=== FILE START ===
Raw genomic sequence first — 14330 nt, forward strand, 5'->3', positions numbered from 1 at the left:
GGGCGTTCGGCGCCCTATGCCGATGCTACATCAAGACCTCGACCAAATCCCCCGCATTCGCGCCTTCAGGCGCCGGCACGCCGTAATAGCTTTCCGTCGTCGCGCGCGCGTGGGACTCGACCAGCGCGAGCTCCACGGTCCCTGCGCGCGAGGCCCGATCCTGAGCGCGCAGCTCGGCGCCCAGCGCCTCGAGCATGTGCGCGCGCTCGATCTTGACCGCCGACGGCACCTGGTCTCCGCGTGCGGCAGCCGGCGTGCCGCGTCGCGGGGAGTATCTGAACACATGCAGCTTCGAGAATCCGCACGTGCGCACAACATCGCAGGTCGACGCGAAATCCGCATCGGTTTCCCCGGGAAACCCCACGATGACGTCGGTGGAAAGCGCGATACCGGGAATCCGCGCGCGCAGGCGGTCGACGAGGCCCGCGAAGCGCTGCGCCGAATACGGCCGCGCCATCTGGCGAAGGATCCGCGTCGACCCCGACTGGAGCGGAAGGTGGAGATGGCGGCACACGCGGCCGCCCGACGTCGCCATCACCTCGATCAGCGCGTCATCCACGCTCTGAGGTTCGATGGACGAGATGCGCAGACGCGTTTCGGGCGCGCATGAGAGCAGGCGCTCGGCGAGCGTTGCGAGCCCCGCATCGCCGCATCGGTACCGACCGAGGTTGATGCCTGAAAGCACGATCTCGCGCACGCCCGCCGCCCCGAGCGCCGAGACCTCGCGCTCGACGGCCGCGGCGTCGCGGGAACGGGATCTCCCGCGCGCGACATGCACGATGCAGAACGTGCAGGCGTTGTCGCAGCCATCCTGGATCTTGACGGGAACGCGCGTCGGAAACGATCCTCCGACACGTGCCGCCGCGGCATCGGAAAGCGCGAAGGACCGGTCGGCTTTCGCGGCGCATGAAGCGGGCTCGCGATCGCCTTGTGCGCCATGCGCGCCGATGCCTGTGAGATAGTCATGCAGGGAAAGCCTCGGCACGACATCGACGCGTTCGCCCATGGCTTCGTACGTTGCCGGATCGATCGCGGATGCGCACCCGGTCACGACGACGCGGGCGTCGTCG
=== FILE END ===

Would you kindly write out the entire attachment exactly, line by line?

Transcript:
Raw genomic sequence first — 14330 nt, forward strand, 5'->3', positions numbered from 1 at the left:
GGGCGTTCGGCGCCCTATGCCGATGCTACATCAAGACCTCGACCAAATCCCCCGCATTCGCGCCTTCAGGCGCCGGCACGCCGTAATAGCTTTCCGTCGTCGCGCGCGCGTGGGACTCGACCAGCGCGAGCTCCACGGTCCCTGCGCGCGAGGCCCGATCCTGAGCGCGCAGCTCGGCGCCCAGCGCCTCGAGCATGTGCGCGCGCTCGATCTTGACCGCCGACGGCACCTGGTCTCCGCGTGCGGCAGCCGGCGTGCCGCGTCGCGGGGAGTATCTGAACACATGCAGCTTCGAGAATCCGCACGTGCGCACAACATCGCAGGTCGACGCGAAATCCGCATCGGTTTCCCCGGGAAACCCCACGATGACGTCGGTGGAAAGCGCGATACCGGGAATCCGCGCGCGCAGGCGGTCGACGAGGCCCGCGAAGCGCTGCGCCGAATACGGCCGCGCCATCTGGCGAAGGATCCGCGTCGACCCCGACTGGAGCGGAAGGTGGAGATGGCGGCACACGCGGCCGCCCGACGTCGCCATCACCTCGATCAGCGCGTCATCCACGCTCTGAGGTTCGATGGACGAGATGCGCAGACGCGTTTCGGGCGCGCATGAGAGCAGGCGCTCGGCGAGCGTTGCGAGCCCCGCATCGCCGCATCGGTACCGACCGAGGTTGATGCCTGAAAGCACGATCTCGCGCACGCCCGCCGCCCCGAGCGCCGAGACCTCGCGCTCGACGGCCGCGGCGTCGCGGGAACGGGATCTCCCGCGCGCGACATGCACGATGCAGAACGTGCAGGCGTTGTCGCAGCCATCCTGGATCTTGACGGGAACGCGCGTCGGAAACGATCCTCCGACACGTGCCGCCGCGGCATCGGAAAGCGCGAAGGACCGGTCGGCTTTCGCGGCGCATGAAGCGGGCTCGCGATCGCCTTGTGCGCCATGCGCGCCGATGCCTGTGAGATAGTCATGCAGGGAAAGCCTCGGCACGACATCGACGCGTTCGCCCATGGCTTCGTACGTTGCCGGATCGATCGCGGATGCGCACCCGGTCACGACGACGCGGGCGTCGTCG